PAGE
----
Geoff Zimmer’s dog, Sasha Barkman, sniffs my hand as her owner tells me about Alexander “Sasha” Berkman, the 20th-century anarchist writer she’s named after. The dog is, of course, a very good girl. But unfortunately, she’s not the reason Geoff and I are speaking. A less pleasant matter is at hand: the Oberlin administration has threatened to lay off 108 custodial and dining workers.
Geoff has worked at Oberlin full-time for a little over two years. Before that, he wandered the Ohio restaurant scene, working long weeks with low pay, regularly dealing with failed businesses and bounced paychecks. Eventually, he ended up with a fairly stable job at a state restaurant, but Oberlin was too good an offer to pass up. Forebodingly, he was brought on as a full-time chef at Dascomb two weeks before it was announced the dining hall would close (see: “Divide and Conquer”).
Geoff is only in his mid-30s, but he’s already aged out of restaurant jobs; he can’t compete with 20 year-olds working the entire day in a hot kitchen. He considers himself lucky, too, as he’s on the younger side of the employees whose jobs are being threatened. If worse comes to worst, he doesn’t have a family keeping him here, unlike many of the other workers; it’s just him and Sasha.
Buffy Lukachko has been at Oberlin for ten years; she worked as a custodian for seven, then was promoted to head truck driver. Now, she’s responsible for helping to save over one hundred jobs.
Before Oberlin, Buffy worked as a bus driver in Lorain, moonlighting as a custodian on the side to make ends meet. However, public education funding was going down, and she worried that she’d get caught in layoffs; so, for security’s sake, she applied for another job, one she had seen in the paper: the Oberlin custodial department.
The pay was the same as her last job, so for Buffy, security was the main incentive for the switch. “I knew there had never been layoffs here,” she says. I snort. After seven years working in the custodial department, during which management was so off the ball she would at times have to buy her own cleaning supplies to ensure the dorms were ready for students, she became the head campus truck driver, a position that builds on her previous bus driver experience and has hours that are better for her family. “That kind of upward mobility was possible entirely because of UAW.” She explains that part of the union’s contract is that open positions go out to Oberlin workers before being listed publicly; the union doesn’t just help with benefits, it helps workers build a career here.
Now, she’s the UAW bargaining representative for the custodial staff, on the front lines of the layoff battle. “I think that the #TheyAreOberlinToo campaign is probably the most important thing,” she says. “Throughout AAPR we have been left out and felt othered. We have lost dignity in this whole situation because we’ve been made to feel alienated. We feel that the students here are our family, our responsibility, and we are devastated that the college would treat us as expendable and not important to the process of learning.”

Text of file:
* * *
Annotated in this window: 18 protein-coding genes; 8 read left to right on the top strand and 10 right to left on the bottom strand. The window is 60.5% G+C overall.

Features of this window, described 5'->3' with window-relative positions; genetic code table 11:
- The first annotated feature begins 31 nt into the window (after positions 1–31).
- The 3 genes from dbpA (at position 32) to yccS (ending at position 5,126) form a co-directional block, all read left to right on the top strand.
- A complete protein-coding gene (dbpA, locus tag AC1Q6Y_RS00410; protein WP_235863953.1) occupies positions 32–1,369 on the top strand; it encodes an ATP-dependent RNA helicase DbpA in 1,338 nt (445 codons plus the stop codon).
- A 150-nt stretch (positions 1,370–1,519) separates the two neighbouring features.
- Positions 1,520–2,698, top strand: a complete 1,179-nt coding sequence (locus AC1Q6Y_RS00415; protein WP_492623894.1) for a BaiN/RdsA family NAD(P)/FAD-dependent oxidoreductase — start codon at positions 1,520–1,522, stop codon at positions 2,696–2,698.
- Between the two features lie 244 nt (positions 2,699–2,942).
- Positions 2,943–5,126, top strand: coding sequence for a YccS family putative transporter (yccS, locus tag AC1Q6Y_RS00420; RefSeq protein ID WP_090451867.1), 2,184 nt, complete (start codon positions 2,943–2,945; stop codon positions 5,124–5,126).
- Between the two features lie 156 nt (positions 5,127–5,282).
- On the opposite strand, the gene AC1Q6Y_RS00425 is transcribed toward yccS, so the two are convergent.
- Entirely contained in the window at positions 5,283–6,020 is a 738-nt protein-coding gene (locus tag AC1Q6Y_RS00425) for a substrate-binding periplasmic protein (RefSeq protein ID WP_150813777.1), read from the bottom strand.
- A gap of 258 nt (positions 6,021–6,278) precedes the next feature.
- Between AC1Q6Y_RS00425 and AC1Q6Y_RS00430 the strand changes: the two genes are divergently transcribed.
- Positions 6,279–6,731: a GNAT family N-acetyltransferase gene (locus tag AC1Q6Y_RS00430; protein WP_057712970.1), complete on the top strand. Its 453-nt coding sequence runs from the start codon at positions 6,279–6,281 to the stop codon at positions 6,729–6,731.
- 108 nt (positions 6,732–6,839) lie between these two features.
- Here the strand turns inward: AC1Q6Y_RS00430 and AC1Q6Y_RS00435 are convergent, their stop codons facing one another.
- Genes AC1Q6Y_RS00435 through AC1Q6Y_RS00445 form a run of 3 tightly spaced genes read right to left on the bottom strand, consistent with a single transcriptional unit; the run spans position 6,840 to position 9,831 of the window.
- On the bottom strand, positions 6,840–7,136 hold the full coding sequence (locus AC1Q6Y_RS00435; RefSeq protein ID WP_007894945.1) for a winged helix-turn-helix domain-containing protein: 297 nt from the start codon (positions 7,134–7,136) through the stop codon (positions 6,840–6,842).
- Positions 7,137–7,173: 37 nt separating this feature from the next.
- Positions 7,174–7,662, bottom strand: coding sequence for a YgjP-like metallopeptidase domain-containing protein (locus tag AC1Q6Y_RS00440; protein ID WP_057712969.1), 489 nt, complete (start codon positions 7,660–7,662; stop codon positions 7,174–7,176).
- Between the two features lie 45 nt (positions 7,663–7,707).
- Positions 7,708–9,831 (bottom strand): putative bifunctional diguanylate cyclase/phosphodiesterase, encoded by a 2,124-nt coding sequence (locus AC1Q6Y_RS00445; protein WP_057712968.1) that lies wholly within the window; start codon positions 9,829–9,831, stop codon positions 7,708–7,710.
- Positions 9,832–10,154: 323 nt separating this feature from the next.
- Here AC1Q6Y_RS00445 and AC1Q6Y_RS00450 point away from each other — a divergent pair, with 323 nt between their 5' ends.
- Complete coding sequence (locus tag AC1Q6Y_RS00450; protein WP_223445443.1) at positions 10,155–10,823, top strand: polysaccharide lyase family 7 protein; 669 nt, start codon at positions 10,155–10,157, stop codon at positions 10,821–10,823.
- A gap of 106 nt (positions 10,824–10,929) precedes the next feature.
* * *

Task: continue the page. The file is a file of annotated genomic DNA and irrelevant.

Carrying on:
Jake Reed is sitting at a table when I arrive at Stevenson, taking his dinner break with six other CDS workers. “Would you like to talk with all of us?” he asks. Of course I did.
Dave and David are older: Dave is 54, and was planning to stay here until retirement. David is angry that their layoffs are happening just one day before their paid vacation reups; he’s been saving up those vacation days excitedly, while the management accumulates “huge bonuses that I’ll never see in my lifetime.” Dave expresses shock — which the group echoes — that the college administration would go against the school’s stated values so blatantly.
These values, it seems, were a massive draw for everyone at the table when applying here. This is especially true for Kelsey, who says “This college matches my beliefs to a T.” Kelsey and Angel are the two younger guys here. Both were hired this past August, leaving behind managerial restaurant jobs and taking a 15% pay cut in exchange for more free time and a secure future for their family. Angel worked at Outback Steakhouse for nine years, but once his daughter turned 1, he knew he needed a different job. He heard about Oberlin from a friend, and when he looked into the job, he almost couldn’t believe how good it sounded. He had planned on spending the rest of his work life here. “I’ve always heard nothing but great things about the college,” he says. “Hopefully what we’re seeing now, what we’re going through now, hopefully this isn’t the direction the college wants to go.”
Kelsey, too, has a 15-month old daughter, and came here to secure healthcare and funding for a college education for her, benefits he wouldn’t get in the restaurant industry if these layoffs do go through. What gives him hope, however, is the student reaction to the news. “It’s been amazing. That’s the one thing that just kinda blew my mind.”
Lastly, I meet with a campus worker who wishes to remain anonymous, talking to them about the potential impact of the layoffs. “I’m a Democratic Socialist, too,” they tell me. They talk about the impact of layoffs on now-gutted Ohio towns, and the potentially fatal mental health side-effects. They praise Sanders’ Medicare for All, while slamming Buttigieg’s ignorant comments on union healthcare plans. The most interesting thing they tell me about, though, is a conversation they had with Rebecca Vazquez-Skillings amid the flurry of new hires last year. Why, they asked Vazquez-Skillings, was the college doing this among hints from the administration about coming layoffs and cutbacks? Why were they bringing on people like the ones I had talked to at dinner, who had left higher-paying jobs in favor of the stability and benefits of a job at Oberlin, for the sake of their families?
Vazquez-Skillings, they recall, simply responded, “Well, we have to keep the operation running.”